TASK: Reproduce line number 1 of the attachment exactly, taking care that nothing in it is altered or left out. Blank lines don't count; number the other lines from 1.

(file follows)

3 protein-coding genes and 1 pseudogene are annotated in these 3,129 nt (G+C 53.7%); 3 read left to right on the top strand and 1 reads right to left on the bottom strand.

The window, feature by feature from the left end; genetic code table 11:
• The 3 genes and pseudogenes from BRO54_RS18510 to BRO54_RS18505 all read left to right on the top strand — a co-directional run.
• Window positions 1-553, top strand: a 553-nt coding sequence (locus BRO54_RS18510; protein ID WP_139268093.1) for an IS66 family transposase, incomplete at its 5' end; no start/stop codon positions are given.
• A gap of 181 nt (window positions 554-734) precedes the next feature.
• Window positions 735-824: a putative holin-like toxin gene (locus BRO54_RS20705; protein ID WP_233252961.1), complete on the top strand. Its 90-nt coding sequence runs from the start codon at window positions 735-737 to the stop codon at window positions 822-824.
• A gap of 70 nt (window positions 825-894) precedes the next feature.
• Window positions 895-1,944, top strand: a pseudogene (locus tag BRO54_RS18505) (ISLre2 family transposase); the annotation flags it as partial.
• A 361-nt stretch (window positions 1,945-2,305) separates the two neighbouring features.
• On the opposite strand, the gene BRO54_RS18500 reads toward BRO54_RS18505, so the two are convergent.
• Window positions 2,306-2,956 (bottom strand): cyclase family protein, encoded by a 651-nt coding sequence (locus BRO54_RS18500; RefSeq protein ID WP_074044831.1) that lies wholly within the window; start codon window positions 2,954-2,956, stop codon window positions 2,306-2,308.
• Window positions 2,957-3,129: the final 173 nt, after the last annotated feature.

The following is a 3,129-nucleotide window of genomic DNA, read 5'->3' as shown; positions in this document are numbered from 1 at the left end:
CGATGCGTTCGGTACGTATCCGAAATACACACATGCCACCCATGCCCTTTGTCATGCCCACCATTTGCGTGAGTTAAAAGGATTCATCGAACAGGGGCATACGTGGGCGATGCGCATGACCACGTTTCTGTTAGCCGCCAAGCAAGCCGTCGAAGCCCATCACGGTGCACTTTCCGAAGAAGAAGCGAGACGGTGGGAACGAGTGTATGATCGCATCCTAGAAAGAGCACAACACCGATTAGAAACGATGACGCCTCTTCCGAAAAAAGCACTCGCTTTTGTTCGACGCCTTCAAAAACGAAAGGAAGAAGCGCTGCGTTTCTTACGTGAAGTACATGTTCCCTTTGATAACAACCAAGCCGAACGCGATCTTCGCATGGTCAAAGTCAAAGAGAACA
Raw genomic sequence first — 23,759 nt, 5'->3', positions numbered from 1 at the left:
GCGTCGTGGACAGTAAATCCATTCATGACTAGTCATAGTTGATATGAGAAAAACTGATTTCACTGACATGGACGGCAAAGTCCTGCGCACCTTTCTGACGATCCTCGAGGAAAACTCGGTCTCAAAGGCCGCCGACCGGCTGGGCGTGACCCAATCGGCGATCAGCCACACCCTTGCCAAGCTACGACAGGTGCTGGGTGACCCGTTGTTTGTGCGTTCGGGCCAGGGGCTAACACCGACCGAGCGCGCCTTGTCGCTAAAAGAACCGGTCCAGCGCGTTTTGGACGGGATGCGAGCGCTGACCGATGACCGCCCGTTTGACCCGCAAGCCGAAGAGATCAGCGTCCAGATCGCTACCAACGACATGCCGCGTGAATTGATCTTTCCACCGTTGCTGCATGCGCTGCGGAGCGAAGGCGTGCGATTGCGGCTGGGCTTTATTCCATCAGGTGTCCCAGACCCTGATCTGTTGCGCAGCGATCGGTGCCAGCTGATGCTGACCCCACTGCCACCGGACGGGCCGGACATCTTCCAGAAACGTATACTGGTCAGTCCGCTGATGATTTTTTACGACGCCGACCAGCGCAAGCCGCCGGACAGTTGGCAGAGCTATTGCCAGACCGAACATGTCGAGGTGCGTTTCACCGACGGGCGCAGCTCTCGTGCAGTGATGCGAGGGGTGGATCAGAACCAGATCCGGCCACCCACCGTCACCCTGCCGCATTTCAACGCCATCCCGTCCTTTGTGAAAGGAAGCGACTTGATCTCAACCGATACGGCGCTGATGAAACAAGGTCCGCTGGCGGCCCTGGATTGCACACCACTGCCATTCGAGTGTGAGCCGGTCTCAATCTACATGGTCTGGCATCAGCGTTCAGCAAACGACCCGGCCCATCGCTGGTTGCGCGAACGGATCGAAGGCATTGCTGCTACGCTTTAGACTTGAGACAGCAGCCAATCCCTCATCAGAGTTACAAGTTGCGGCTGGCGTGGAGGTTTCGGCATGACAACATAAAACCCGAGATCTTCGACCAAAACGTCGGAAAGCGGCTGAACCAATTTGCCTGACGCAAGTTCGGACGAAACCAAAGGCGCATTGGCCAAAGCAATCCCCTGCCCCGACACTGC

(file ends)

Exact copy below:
3 protein-coding genes and 1 pseudogene are annotated in these 3,129 nt (G+C 53.7%); 3 read left to right on the top strand and 1 reads right to left on the bottom strand.